Thomas Hardy's wife Emma and love poetry remembered

Thomas Hardy
Image caption Hardy's love poetry is "arguably the greatest ever written"

Thomas Hardy's love poetry, which was inspired by the death of his first wife Emma, has been celebrated at a service to mark 100 years since her death.

The memorial service at St Michael's Church, Stinsford, where the couple are buried, included readings of some of Hardy's poems, such as The Going.

Mike Nixon, secretary of the Thomas Hardy Society, described the poems as "extremely moving".

The couple were estranged when Emma died on 27 November 1912, aged 72.

The poem, The Going, begins, "Why did you give me no hint that night", while another of Hardy's love poems, The Voice, includes the line, "Woman much missed, how you call to me".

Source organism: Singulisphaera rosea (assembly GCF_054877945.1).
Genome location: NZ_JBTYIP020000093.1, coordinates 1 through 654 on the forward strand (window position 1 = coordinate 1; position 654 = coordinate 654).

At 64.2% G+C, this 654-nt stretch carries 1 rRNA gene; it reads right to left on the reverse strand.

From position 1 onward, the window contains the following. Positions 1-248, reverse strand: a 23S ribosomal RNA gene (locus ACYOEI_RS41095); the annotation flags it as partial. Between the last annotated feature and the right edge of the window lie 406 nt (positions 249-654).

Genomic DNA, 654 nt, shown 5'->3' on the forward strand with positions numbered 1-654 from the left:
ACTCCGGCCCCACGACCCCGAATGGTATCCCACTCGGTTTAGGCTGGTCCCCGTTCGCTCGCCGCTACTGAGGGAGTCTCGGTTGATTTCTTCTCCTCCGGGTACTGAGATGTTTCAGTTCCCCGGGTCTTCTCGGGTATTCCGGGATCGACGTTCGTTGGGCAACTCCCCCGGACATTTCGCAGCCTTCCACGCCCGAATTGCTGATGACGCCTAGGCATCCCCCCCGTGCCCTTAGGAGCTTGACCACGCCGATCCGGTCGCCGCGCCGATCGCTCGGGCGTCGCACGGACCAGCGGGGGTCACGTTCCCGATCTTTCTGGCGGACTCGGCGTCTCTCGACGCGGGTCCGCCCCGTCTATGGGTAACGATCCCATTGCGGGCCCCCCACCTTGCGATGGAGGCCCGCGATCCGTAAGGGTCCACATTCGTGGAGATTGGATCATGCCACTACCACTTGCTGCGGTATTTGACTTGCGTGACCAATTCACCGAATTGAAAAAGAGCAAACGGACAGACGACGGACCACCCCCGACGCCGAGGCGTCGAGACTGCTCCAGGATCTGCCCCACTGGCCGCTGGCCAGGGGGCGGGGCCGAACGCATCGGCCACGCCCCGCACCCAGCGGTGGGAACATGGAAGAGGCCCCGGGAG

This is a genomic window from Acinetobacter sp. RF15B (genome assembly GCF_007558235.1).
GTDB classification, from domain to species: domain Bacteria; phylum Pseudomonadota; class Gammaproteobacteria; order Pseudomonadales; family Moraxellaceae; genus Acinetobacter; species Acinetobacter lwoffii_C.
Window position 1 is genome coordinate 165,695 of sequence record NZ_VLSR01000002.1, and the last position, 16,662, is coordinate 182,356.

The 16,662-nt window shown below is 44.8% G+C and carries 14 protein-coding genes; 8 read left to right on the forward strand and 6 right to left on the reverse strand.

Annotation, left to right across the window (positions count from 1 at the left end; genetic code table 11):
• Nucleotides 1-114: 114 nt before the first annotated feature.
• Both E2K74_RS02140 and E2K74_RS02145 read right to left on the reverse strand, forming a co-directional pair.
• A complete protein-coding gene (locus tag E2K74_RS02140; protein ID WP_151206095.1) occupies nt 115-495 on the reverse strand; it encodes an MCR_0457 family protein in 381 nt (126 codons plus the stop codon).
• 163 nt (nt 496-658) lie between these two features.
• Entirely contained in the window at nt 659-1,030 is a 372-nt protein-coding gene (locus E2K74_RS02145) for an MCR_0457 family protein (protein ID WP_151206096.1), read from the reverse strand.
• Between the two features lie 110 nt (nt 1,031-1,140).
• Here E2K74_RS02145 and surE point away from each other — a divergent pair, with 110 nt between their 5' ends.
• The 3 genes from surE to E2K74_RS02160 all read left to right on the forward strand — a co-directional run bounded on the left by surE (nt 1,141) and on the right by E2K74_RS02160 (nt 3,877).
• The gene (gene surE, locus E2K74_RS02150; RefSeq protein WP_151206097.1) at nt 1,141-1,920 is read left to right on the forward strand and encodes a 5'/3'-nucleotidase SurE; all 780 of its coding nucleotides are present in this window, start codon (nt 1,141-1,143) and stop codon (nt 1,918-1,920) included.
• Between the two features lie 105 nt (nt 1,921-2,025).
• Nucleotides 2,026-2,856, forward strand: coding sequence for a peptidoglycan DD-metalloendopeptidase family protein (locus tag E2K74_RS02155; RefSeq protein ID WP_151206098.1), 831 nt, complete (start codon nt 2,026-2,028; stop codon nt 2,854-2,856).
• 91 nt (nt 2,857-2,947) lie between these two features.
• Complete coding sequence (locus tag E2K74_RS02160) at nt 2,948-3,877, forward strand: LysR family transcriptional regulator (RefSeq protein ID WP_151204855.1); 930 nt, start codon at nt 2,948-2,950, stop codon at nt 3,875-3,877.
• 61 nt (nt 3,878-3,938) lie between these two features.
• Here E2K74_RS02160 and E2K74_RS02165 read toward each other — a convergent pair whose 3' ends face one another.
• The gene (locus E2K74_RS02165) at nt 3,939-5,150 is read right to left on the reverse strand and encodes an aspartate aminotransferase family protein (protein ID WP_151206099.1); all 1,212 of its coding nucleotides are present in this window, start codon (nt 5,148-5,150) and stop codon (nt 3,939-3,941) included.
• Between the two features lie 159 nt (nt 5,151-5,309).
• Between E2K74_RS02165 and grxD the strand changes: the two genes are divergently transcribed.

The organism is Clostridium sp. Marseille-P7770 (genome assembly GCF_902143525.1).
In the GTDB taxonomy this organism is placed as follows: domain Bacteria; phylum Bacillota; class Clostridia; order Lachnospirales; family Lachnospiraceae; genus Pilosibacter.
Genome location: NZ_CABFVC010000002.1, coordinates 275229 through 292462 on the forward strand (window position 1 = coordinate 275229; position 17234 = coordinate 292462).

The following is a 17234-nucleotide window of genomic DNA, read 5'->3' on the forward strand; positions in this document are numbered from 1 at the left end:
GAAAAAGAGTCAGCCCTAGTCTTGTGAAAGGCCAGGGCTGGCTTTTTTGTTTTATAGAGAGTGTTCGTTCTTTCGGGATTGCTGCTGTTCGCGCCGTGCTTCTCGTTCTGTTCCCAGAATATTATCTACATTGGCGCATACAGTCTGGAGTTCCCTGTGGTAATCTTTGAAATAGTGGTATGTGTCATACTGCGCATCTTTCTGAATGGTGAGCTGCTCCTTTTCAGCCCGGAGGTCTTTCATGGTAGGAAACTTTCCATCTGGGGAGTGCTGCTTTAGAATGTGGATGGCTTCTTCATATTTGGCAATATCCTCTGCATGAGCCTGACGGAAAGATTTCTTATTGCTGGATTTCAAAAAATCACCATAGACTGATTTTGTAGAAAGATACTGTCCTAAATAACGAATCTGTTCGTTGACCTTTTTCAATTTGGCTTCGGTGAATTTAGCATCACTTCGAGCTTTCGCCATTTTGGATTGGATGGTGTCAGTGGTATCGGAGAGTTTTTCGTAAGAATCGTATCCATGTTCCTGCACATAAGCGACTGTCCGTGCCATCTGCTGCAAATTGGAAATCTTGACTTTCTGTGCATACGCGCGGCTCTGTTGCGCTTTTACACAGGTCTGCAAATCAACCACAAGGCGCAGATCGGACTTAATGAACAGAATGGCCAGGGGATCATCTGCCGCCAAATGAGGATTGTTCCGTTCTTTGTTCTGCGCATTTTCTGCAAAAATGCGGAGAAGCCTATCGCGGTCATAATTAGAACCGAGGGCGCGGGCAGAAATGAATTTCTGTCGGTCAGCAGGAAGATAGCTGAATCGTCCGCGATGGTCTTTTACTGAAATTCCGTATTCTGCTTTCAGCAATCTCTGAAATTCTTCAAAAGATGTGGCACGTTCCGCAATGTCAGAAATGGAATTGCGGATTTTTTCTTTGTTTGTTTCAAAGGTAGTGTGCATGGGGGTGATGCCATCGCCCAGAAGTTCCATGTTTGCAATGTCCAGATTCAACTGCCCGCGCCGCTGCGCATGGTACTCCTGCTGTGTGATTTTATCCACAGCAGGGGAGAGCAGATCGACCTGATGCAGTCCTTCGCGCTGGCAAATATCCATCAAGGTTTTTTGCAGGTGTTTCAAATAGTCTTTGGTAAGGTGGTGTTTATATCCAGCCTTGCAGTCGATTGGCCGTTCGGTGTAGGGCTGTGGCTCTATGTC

Mr Nixon said they were "arguably the greatest love poems ever written".

"They didn't have a particularly happy marriage in the final years of Emma's life," he said.

And despite "a second marriage to Florence, it was Emma who inspired Hardy's finest work - a great outpouring of emotion", Mr Nixon added.

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